|City of Aachen|
|• Total||8.80 km2 (3.40 sq mi)|
|Elevation||146 m (479 ft)|
|• Density||1,300/km2 (3,500/sq mi)|
|Time zone||CET/CEST (UTC+1/+2)|
Haaren lies at the fork of the Wurm, itself a tributary of the Rur, and a smaller stream that shares its name with the community. Two kilometers farther east lies the predominantly rural Verlautenheide community.
As of 31 December 2005, the community has 11,822 inhabitants spread over 880 hectares.
During the Carolingian dynasty, the region now occupied by Haaren belonged to the Aachen Royal Court. Used as royal hunting grounds, it likely belonged to the Würselen royal estate of Wormsalt. The first written mention to Haaren occurs in 1152, in the medieval Annales Rodenses, which were written at the Rolduc Abbey. Until the 18th century, Haaren belonged (together with Verlautenheide and Würselen) a district of the Free Imperial City of Aachen. The area was occupied by the French in 1792, and again in 1794. Haaren and Verlautenheide were administered independently under the French Mairie system and, beginning in 1801, belonged officially to France after the Treaty of Lunéville. After the Treaty of Paris in 1814, the community became part of Prussia.
In the 1920s, Haaren was mainly a working-class suburb for factories on Jülicher Straße (Jülich Street) in northeast Aachen. At that time, Haaren was a stronghold of the Communist Party of Germany.
In October 1944, Haaren was occupied by American troops and came under American first, and then British, administration. After the war, Haaren/Verlautenheide became an independently administered community within the region of Aachen. Following the restructuring of the towns and districts around Aachen, Haaren was incorporated into the city of Aachen, beginning 1 January 1972.
There are several buildings of note in Haaren, such as the medieval Tithing Hall (Zehnthof), where farmers would submit goods that they were legally obligated to tithe. Additionally, the Catholic Church of St Germanus is a neo-gothic structure that was erected in 1890-92, heavily damaged in 1944, and rebuilt in 1948.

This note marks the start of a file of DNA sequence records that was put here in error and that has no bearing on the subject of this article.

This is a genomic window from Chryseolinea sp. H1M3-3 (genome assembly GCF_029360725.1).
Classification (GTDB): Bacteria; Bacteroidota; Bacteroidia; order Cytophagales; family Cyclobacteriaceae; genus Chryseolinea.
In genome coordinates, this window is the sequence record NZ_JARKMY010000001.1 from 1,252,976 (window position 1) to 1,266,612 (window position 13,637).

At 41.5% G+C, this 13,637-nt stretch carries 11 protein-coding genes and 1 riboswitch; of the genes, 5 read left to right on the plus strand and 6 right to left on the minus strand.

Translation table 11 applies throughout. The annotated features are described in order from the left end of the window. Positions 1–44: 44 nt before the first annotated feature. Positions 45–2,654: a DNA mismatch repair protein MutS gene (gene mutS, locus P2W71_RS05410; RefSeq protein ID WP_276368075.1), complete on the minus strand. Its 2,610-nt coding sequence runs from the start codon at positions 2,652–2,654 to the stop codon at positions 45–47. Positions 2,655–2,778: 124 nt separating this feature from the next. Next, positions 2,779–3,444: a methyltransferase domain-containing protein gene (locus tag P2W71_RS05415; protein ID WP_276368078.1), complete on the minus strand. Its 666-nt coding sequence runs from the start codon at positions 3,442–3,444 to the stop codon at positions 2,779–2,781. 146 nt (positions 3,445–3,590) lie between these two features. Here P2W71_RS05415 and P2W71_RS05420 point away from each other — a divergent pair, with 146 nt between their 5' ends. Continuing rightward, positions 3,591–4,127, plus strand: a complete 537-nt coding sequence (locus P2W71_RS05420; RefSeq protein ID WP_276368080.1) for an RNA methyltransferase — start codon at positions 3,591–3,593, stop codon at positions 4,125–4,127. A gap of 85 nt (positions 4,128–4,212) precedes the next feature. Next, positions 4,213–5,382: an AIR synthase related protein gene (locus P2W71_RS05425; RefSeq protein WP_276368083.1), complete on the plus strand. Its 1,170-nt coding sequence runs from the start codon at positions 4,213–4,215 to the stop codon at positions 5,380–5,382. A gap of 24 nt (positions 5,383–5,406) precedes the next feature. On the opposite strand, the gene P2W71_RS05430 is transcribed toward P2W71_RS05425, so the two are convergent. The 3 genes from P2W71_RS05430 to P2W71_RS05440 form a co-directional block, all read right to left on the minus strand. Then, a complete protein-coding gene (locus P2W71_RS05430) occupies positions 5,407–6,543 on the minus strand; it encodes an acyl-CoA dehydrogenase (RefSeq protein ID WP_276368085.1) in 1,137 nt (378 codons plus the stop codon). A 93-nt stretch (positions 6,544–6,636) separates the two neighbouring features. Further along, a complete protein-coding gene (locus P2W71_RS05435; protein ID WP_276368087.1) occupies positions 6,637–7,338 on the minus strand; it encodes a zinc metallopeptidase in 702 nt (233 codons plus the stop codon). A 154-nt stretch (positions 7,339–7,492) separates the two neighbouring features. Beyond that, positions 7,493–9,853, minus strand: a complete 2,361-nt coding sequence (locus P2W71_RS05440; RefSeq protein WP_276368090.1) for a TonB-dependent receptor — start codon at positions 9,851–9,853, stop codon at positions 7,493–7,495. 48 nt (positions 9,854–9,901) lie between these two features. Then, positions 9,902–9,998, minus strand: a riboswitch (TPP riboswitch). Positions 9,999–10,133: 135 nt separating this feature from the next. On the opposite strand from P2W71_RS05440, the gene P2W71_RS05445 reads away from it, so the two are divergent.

Gut Überhaaren is the oldest estate in Haaren, and lies on Auf der Hüls Street, formerly South Street (Südstraße). The keystone above the main entrance bears the inscription “1692”, but the estate was listed in the directory of the city of Aachen as early as the 13th century.
The Welsh Mill (Welsche Mühle) is the only water mill in Aachen whose mill wheel is still in operation.
- Viktor Brack (1904–1948), SS-Oberführer (senior colonel) and defendant in the Doctors' Trial, a subset of the Nuremberg Trials, executed for war crimes
- Jakob Dautzenberg (1897–1979), Communist and WWII resistance fighter
- Carlo Graaff (1914–1975), FDP Politician (FDP), member of parliament, and Minister of Economy of Lower Saxony
- Josephine Koch (1815–1899), Catholic nun, founder of the Franciscan Women of the Holy Family (Franziskanerinnen von der Heiligen Familie), born in Haaren
Haaren has altogether four schools: the Gemeinschaftsgrundschule Am Haarbach (an elementary school), the Lindenschule (a special education school with an emphasis on language), as well as the vocational schools Mies-van-der-Rohe-Schule and the Berufskolleg für Gestaltung und Technik.
In Haaren, there is the DJK FV Haaren 1912 sports club. The group offers competitive sports such as Association football, Tennis and Hapkido, a Korean martial art. Additionally, they offer recreational sports and activities, such as track and field, dance aerobics, and sports badges.
Federal Highway 264 passes through Haaren on its way from Cologne to Liège. This road follows the same path as one that existed during the time of Ancient Rome. Public transport within Haaren is operated by ASEAG. There are bus stops at Haaren Haarberg, Haaren Denkmal, Haaren Markt, as well as at Tonbrennerstraße. Every day, articulated buses run every half-hour along line 11 (Hoengen/Mariadorf-Schmithof) and 21 (Übach-Palenberg/Herzogenrath-Aachen Siegel), while hourly buses run on line 1 (Stolberg/Lintert). Mondays through Fridays, lines 16 (Verlautenheide-Aachen Hauptbahnhof) and 46 (Verlautenheide Aachen-Forest Cemetery) run hourly.
- Bünermann, Martin; Köstering, Heinz (1975). Communities and Districts After the Area Community Reform in North Rhine-Westphalia (Die Gemeinden und Kreise nach der kommunalen Gebietsreform in Nordrhein-Westfalen). Köln: German Publishing Community (Deutscher Gemeindeverlag). ISBN 3-555-30092-X.
- Haaren vor den Toren der Stadt Aachen, Heimatverein Haaren / Verlautenheide, Heft 2, 1987
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